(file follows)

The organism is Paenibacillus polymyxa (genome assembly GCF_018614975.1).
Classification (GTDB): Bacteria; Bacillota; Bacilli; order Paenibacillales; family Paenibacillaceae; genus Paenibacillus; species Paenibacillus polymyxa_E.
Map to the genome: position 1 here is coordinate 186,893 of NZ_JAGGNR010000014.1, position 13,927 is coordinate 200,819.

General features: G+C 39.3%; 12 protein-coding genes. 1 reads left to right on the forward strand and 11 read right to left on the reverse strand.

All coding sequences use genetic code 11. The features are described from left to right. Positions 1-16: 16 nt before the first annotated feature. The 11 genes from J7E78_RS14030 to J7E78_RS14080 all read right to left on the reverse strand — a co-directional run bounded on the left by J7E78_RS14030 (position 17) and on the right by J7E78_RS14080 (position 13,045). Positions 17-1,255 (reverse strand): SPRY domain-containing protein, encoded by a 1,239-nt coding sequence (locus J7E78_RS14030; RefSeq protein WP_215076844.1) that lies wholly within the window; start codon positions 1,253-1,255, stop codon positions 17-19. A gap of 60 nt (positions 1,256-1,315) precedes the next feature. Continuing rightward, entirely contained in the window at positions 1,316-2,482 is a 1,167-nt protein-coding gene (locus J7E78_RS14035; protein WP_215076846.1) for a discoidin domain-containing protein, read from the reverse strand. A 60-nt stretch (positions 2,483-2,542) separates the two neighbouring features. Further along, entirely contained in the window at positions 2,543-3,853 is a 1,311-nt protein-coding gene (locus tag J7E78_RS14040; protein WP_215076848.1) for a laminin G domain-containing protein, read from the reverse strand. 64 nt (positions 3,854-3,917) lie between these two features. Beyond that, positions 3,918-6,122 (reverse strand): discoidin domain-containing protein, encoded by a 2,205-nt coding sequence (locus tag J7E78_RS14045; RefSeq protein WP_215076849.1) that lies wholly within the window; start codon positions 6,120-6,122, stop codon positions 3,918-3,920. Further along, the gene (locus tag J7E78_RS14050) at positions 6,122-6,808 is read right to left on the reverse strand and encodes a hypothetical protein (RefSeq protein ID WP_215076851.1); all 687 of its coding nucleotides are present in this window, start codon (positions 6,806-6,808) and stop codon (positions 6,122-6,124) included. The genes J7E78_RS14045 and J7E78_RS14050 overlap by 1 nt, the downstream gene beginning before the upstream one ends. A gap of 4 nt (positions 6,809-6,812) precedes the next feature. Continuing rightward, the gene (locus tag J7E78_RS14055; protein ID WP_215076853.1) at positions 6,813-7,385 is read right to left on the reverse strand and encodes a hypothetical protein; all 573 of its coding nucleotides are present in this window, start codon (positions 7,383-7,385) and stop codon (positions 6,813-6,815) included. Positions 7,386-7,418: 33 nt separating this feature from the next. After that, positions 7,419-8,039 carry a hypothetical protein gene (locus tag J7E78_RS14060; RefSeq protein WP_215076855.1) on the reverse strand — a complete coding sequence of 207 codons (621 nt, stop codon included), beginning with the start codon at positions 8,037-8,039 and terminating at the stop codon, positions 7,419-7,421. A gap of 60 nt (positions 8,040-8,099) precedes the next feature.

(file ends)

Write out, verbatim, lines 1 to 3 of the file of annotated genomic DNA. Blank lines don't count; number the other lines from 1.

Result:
The organism is Paenibacillus polymyxa (genome assembly GCF_018614975.1).
Classification (GTDB): Bacteria; Bacillota; Bacilli; order Paenibacillales; family Paenibacillaceae; genus Paenibacillus; species Paenibacillus polymyxa_E.
Map to the genome: position 1 here is coordinate 186,893 of NZ_JAGGNR010000014.1, position 13,927 is coordinate 200,819.